Everyone knows we are facing all kinds of labor shortages in the transportation industry. Yes, it’s drivers and diesel technicians for trucks. But, it extends to computer specialists, communications-savvy people, electrical specialists, and brake system diagnosticians.
It goes even further to people that can review ELD files and recorded video files for safety purposes. Transportation needs fork lift operators and logistics specialists. To keep people and freight moving in all forms of transportation is going to be a challenge in the future. If you think it’s tough now, try to imagine what we will need for those electric wheel-end motors and big battery packs with power management systems that are fueled by hydrogen or plug into high power chargers.
Think about the future challenge. Today, reports indicate cars are parked 95% of the time. With the auto companies all investing in ride share efforts, they are realizing something akin to what they realized 25 years ago. 25 years ago the auto companies realized the profits are not in building cars, but in leasing and financing those vehicles.
Tomorrow, the money is in moving those vehicles with ride-share. Auto companies will be the owners of the vehicles, rather than individuals. The passenger car business is about to learn the importance of TLC. No, not “tender loving care.” At least – not sort of. They will be learning about total lifetime cost. Those vehicles will need to be running 95% of the time rather than being parked 95% of the time.
That means they will learn what we in trucking already know. TCO, total cost of operation, means you need to fix those vehicles quickly. And, that means the competition for talent to manage keeping vehicles running is going to get tougher.
We’re going to need a new model of training to reach a much larger number of people. The current model of sending people to a two-year vocational school is not working. Wyotech is closing campuses. I suspect other vocational schools may be having problems. The future is likely to involve much more focused training. You don’t need two years of generalized and “old” training to repair the latest autonomous vehicle and advanced driver-assistance systems.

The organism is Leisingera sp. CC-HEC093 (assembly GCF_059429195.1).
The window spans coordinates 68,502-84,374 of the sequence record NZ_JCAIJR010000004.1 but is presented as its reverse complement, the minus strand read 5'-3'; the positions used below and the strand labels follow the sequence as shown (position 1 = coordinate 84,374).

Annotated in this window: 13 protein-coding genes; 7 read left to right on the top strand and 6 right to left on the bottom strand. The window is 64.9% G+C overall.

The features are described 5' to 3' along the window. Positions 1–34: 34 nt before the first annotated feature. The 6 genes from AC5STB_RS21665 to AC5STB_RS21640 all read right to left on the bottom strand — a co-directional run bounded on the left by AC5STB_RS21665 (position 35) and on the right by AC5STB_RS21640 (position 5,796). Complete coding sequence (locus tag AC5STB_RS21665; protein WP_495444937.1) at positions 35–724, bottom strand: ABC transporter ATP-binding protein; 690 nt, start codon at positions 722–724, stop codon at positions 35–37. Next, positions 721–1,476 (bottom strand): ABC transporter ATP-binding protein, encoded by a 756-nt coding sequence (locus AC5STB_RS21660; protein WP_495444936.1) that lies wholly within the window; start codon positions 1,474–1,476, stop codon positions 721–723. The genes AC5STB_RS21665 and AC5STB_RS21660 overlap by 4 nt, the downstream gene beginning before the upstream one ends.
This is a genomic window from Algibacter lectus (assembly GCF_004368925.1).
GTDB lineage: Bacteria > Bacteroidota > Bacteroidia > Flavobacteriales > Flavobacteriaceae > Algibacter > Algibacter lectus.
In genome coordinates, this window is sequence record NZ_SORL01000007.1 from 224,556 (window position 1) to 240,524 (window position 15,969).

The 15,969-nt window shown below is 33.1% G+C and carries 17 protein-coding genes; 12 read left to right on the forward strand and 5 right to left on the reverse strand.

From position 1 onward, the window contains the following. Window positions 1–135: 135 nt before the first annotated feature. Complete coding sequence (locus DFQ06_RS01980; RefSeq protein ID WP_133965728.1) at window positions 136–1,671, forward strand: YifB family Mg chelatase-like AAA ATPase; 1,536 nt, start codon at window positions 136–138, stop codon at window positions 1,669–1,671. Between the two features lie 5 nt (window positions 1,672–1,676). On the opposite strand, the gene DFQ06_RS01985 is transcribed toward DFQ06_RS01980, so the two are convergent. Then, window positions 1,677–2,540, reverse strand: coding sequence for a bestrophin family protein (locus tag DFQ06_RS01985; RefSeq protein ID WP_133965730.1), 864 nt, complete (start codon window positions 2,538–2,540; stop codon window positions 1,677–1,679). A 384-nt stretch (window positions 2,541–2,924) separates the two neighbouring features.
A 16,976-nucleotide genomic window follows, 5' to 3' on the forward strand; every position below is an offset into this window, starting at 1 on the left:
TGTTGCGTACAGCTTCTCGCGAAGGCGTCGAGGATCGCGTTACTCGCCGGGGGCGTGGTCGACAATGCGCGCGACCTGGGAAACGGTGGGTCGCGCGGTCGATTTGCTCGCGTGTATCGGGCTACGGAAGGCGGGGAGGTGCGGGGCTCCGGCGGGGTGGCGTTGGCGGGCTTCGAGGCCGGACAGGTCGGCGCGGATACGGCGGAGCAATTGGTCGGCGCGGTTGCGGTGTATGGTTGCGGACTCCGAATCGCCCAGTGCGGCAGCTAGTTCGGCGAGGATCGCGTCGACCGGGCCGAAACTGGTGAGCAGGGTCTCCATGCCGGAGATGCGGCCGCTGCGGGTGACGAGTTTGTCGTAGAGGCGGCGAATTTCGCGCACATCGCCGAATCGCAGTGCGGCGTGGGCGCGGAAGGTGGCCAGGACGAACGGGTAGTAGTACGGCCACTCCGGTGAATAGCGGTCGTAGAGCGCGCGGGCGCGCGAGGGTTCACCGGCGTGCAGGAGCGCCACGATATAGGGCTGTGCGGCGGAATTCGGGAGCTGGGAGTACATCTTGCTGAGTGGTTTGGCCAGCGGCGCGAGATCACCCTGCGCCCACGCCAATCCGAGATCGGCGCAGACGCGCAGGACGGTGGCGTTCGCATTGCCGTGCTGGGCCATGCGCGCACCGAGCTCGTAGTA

The future will involve a lot more technology for training. Why not have virtual reality training using game boxes at homes to start the process? Then where necessary, do physical testing in a short period of time of days or weeks.
Why not put together a series of Tier 1 training programs as an accreditation rather than a two-year vocational training curriculum? I’d think companies such as Bendix, WABCO, Allison, Cummins, ThermoKing and others would be interested in getting people trained to fix their stuff fast and efficiently. I could imagine a transportation technologist with logos on his/her personal website indicating which of the many such programs they have completed and been certified by the manufacturer.
Business models are changing all around us. Let’s create new service training for the future. Let’s start STRAINING for the new ServiceTRAINING.